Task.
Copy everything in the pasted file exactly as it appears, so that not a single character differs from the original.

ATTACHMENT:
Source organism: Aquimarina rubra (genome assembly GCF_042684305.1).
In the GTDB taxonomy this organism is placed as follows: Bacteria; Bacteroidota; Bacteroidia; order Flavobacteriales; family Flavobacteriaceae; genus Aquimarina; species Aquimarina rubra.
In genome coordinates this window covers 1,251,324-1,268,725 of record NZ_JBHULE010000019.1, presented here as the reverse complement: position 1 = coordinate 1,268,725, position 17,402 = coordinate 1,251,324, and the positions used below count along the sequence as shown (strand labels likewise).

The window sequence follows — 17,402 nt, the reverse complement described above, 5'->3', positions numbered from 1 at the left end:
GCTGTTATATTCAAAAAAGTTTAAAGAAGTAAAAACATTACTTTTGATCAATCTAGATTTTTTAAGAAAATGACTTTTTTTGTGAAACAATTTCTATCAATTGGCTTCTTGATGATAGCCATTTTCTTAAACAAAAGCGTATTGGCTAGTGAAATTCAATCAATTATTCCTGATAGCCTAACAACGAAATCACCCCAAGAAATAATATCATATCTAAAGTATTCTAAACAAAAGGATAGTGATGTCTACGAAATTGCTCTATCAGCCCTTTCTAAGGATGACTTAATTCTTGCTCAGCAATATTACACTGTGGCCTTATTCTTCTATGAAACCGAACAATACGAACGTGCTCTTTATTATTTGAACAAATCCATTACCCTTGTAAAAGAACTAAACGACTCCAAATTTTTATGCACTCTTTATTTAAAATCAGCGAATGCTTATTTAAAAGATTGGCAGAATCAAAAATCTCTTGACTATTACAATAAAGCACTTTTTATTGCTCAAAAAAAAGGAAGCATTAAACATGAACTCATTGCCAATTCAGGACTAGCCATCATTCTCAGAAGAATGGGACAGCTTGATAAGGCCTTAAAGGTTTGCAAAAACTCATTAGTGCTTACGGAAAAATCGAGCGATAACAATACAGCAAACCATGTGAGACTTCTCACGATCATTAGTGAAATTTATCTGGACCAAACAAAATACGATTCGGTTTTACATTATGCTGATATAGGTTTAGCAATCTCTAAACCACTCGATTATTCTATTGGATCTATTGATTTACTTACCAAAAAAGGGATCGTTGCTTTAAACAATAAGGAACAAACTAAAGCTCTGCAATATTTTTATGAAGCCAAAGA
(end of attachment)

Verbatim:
Source organism: Aquimarina rubra (genome assembly GCF_042684305.1).
In the GTDB taxonomy this organism is placed as follows: Bacteria; Bacteroidota; Bacteroidia; order Flavobacteriales; family Flavobacteriaceae; genus Aquimarina; species Aquimarina rubra.
In genome coordinates this window covers 1,251,324-1,268,725 of record NZ_JBHULE010000019.1, presented here as the reverse complement: position 1 = coordinate 1,268,725, position 17,402 = coordinate 1,251,324, and the positions used below count along the sequence as shown (strand labels likewise).

The window sequence follows — 17,402 nt, the reverse complement described above, 5'->3', positions numbered from 1 at the left end:
GCTGTTATATTCAAAAAAGTTTAAAGAAGTAAAAACATTACTTTTGATCAATCTAGATTTTTTAAGAAAATGACTTTTTTTGTGAAACAATTTCTATCAATTGGCTTCTTGATGATAGCCATTTTCTTAAACAAAAGCGTATTGGCTAGTGAAATTCAATCAATTATTCCTGATAGCCTAACAACGAAATCACCCCAAGAAATAATATCATATCTAAAGTATTCTAAACAAAAGGATAGTGATGTCTACGAAATTGCTCTATCAGCCCTTTCTAAGGATGACTTAATTCTTGCTCAGCAATATTACACTGTGGCCTTATTCTTCTATGAAACCGAACAATACGAACGTGCTCTTTATTATTTGAACAAATCCATTACCCTTGTAAAAGAACTAAACGACTCCAAATTTTTATGCACTCTTTATTTAAAATCAGCGAATGCTTATTTAAAAGATTGGCAGAATCAAAAATCTCTTGACTATTACAATAAAGCACTTTTTATTGCTCAAAAAAAAGGAAGCATTAAACATGAACTCATTGCCAATTCAGGACTAGCCATCATTCTCAGAAGAATGGGACAGCTTGATAAGGCCTTAAAGGTTTGCAAAAACTCATTAGTGCTTACGGAAAAATCGAGCGATAACAATACAGCAAACCATGTGAGACTTCTCACGATCATTAGTGAAATTTATCTGGACCAAACAAAATACGATTCGGTTTTACATTATGCTGATATAGGTTTAGCAATCTCTAAACCACTCGATTATTCTATTGGATCTATTGATTTACTTACCAAAAAAGGGATCGTTGCTTTAAACAATAAGGAACAAACTAAAGCTCTGCAATATTTTTATGAAGCCAAAGA